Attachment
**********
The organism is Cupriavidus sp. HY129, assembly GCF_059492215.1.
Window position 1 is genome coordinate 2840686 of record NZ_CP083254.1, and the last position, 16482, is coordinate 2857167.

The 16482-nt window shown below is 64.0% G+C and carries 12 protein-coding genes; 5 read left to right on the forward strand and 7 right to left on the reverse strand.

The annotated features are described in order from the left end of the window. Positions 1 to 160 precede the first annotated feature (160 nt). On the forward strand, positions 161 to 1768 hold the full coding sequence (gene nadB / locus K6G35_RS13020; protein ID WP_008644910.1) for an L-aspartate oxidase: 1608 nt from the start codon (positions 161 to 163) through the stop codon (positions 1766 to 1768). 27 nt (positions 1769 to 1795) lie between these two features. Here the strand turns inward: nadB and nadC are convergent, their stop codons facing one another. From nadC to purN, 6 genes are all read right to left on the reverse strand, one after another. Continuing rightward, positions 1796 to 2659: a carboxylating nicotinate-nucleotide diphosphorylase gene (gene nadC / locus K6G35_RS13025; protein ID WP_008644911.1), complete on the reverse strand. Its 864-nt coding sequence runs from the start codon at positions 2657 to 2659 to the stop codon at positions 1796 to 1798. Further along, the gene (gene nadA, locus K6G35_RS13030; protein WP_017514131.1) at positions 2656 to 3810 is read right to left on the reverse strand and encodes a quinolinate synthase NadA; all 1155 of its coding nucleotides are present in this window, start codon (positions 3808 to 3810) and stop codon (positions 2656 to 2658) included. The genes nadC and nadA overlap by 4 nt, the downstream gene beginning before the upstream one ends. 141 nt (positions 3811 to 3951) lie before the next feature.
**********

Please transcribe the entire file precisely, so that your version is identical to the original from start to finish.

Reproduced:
The organism is Cupriavidus sp. HY129, assembly GCF_059492215.1.
Window position 1 is genome coordinate 2840686 of record NZ_CP083254.1, and the last position, 16482, is coordinate 2857167.

The 16482-nt window shown below is 64.0% G+C and carries 12 protein-coding genes; 5 read left to right on the forward strand and 7 right to left on the reverse strand.

The annotated features are described in order from the left end of the window. Positions 1 to 160 precede the first annotated feature (160 nt). On the forward strand, positions 161 to 1768 hold the full coding sequence (gene nadB / locus K6G35_RS13020; protein ID WP_008644910.1) for an L-aspartate oxidase: 1608 nt from the start codon (positions 161 to 163) through the stop codon (positions 1766 to 1768). 27 nt (positions 1769 to 1795) lie between these two features. Here the strand turns inward: nadB and nadC are convergent, their stop codons facing one another. From nadC to purN, 6 genes are all read right to left on the reverse strand, one after another. Continuing rightward, positions 1796 to 2659: a carboxylating nicotinate-nucleotide diphosphorylase gene (gene nadC / locus K6G35_RS13025; protein ID WP_008644911.1), complete on the reverse strand. Its 864-nt coding sequence runs from the start codon at positions 2657 to 2659 to the stop codon at positions 1796 to 1798. Further along, the gene (gene nadA, locus K6G35_RS13030; protein WP_017514131.1) at positions 2656 to 3810 is read right to left on the reverse strand and encodes a quinolinate synthase NadA; all 1155 of its coding nucleotides are present in this window, start codon (positions 3808 to 3810) and stop codon (positions 2656 to 2658) included. The genes nadC and nadA overlap by 4 nt, the downstream gene beginning before the upstream one ends. 141 nt (positions 3811 to 3951) lie before the next feature.